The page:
Daniel Fish
A (radically condensed and expanded) Supposedly Fun Thing I’ll Never Do Again (after David Foster Wallace)


March 22 – April 7, 2012


Drawing exclusively from audio recordings of David Foster Wallace (readings he gave of his short fiction, essays, and an extensive interview he did for German television), director Daniel Fish and an ensemble of 5 actors seek to re-create the amazing presence Wallace brought to everything he wrote about, be it professional tennis, a boy’s thirteenth birthday, or America’s obsession with entertainment. Individual listening devices serve as functioning props, delivering the text live to the actors in performance. The selection, order, and tempo of the recordings are mixed live. Wallace is not a character in the piece. Rather, his work as translated by the performers is like the garment of a dear, dead friend: an artifact that simultaneously and dramatically evokes his presence and his absence, asking us: How present can we be? How generous in the way we experience the cacophony of our world?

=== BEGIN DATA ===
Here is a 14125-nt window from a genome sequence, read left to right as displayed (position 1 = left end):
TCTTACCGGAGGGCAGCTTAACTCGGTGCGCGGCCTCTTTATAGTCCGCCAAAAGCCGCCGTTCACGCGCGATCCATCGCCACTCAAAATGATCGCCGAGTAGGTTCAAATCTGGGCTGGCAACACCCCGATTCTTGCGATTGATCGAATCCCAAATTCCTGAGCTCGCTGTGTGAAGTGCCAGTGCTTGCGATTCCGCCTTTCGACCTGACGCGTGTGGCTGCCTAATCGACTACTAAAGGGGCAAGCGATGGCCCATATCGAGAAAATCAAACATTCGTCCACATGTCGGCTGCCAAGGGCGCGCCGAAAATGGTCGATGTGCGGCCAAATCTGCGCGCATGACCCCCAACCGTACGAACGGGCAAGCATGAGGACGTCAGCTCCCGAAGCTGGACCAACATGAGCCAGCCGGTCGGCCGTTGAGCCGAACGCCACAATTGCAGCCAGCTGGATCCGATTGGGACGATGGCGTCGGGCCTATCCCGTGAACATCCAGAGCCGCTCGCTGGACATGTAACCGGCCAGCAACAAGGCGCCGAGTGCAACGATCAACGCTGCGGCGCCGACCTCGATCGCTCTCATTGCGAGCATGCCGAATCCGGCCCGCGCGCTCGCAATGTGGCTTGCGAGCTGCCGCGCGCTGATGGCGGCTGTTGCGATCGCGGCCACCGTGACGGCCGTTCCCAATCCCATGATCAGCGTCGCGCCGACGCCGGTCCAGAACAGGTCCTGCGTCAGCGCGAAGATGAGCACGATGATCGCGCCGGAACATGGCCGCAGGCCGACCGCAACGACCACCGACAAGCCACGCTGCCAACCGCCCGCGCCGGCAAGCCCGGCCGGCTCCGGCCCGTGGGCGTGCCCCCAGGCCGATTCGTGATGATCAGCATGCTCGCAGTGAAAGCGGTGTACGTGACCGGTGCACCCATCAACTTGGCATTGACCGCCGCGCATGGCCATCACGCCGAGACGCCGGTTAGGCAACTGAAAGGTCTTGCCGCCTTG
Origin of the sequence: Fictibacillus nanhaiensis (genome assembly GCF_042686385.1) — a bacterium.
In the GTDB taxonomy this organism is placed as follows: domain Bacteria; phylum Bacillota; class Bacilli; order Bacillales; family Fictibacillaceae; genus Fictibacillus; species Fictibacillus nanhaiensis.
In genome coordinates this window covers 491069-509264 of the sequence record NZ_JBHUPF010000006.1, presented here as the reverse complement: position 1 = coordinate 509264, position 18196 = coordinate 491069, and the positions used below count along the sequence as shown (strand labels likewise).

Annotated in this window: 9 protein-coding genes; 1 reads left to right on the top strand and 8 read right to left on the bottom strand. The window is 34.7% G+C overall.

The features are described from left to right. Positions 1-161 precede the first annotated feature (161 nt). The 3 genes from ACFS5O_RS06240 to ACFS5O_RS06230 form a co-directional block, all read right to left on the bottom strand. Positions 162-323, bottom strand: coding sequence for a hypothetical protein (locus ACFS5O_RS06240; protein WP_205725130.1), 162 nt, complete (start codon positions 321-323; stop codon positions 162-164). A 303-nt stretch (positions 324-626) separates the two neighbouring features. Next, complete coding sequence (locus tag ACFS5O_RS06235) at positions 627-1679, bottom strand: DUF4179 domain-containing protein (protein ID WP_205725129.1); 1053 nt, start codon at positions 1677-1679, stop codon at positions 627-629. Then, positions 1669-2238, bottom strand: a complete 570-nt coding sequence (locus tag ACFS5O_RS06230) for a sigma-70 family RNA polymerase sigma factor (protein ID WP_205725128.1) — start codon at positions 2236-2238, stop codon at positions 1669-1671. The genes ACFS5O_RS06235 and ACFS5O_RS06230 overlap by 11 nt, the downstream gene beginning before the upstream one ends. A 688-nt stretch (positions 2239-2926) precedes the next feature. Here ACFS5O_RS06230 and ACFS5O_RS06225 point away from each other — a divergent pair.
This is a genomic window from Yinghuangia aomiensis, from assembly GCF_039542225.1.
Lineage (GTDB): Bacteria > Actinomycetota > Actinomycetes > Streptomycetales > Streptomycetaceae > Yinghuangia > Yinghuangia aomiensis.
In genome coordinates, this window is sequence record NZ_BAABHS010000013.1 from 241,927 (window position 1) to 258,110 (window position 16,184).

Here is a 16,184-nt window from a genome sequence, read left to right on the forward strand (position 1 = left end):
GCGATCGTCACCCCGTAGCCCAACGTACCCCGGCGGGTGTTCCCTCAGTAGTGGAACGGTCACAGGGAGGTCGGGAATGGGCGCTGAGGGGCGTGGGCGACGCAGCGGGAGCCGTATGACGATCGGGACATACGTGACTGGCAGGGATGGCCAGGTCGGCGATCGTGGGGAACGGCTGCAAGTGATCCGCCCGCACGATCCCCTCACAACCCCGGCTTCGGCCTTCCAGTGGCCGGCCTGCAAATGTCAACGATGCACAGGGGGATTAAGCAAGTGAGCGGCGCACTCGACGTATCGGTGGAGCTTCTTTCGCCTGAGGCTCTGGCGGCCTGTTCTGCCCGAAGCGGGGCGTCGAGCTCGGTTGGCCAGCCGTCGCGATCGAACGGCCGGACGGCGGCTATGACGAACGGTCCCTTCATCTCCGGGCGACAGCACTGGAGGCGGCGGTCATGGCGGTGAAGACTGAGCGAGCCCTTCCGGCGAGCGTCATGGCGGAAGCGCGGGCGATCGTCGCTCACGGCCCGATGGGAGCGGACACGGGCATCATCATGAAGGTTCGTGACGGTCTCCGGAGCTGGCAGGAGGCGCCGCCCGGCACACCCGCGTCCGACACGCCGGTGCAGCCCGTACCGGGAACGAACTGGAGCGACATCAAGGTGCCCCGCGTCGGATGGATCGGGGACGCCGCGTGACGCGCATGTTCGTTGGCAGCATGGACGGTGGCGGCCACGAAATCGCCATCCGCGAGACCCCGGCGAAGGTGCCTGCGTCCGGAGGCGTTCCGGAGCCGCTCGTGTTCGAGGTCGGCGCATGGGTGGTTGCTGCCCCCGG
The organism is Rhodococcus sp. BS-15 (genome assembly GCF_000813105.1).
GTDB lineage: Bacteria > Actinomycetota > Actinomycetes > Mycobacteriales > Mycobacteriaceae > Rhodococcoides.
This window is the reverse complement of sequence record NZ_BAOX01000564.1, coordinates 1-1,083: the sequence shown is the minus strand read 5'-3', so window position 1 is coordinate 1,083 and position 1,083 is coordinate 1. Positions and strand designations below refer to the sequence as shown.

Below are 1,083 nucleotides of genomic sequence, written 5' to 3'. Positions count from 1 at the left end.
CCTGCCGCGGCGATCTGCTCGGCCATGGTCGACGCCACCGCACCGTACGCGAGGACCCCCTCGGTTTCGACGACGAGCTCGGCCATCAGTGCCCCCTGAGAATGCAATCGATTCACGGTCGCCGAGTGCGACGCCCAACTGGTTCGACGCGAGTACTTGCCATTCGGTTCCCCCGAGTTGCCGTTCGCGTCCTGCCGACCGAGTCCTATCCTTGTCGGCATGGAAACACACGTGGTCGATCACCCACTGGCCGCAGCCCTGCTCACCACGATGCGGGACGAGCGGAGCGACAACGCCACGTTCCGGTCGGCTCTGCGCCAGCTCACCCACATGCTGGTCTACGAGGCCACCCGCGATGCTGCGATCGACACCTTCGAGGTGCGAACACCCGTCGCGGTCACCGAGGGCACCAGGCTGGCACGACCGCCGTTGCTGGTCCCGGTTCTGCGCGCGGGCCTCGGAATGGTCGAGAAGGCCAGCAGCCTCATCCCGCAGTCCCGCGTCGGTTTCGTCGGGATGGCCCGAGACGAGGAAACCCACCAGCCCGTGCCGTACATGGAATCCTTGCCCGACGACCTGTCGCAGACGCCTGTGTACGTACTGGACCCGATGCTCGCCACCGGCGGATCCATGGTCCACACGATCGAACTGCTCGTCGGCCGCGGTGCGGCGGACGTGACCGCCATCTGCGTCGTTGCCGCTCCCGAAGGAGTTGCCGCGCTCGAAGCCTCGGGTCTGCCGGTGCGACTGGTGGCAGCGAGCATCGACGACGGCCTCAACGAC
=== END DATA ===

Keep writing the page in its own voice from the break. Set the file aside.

Directed by Daniel Fish. Set Design by Laura Jellinick. Lighting Design by Thomas Dunn. Costume Design by Andrea Lauer. Sound Design by Daniel Kluger. Performed by John AmirEfthalia PapacostaTherese PlaehnMary Rasmussen, and Jenny Seastone Stern.

Produced with the permission of the David Foster Wallace Literary Trust. Developed in residence at the Baryshnikov Arts Center and University of Rochester International Theatre Program.

“When the Voice in Your Head Just Keeps Talking” – Claudia La Rocco, New York Times

“Volleys of Words From a Writer of No Brevity” – Charles Isherwood, New York Times

“Learning that you are about to watch a two-and-a-half-hour performance with no intermission tends to focus the mind.” – Helen Shaw, Time Out New York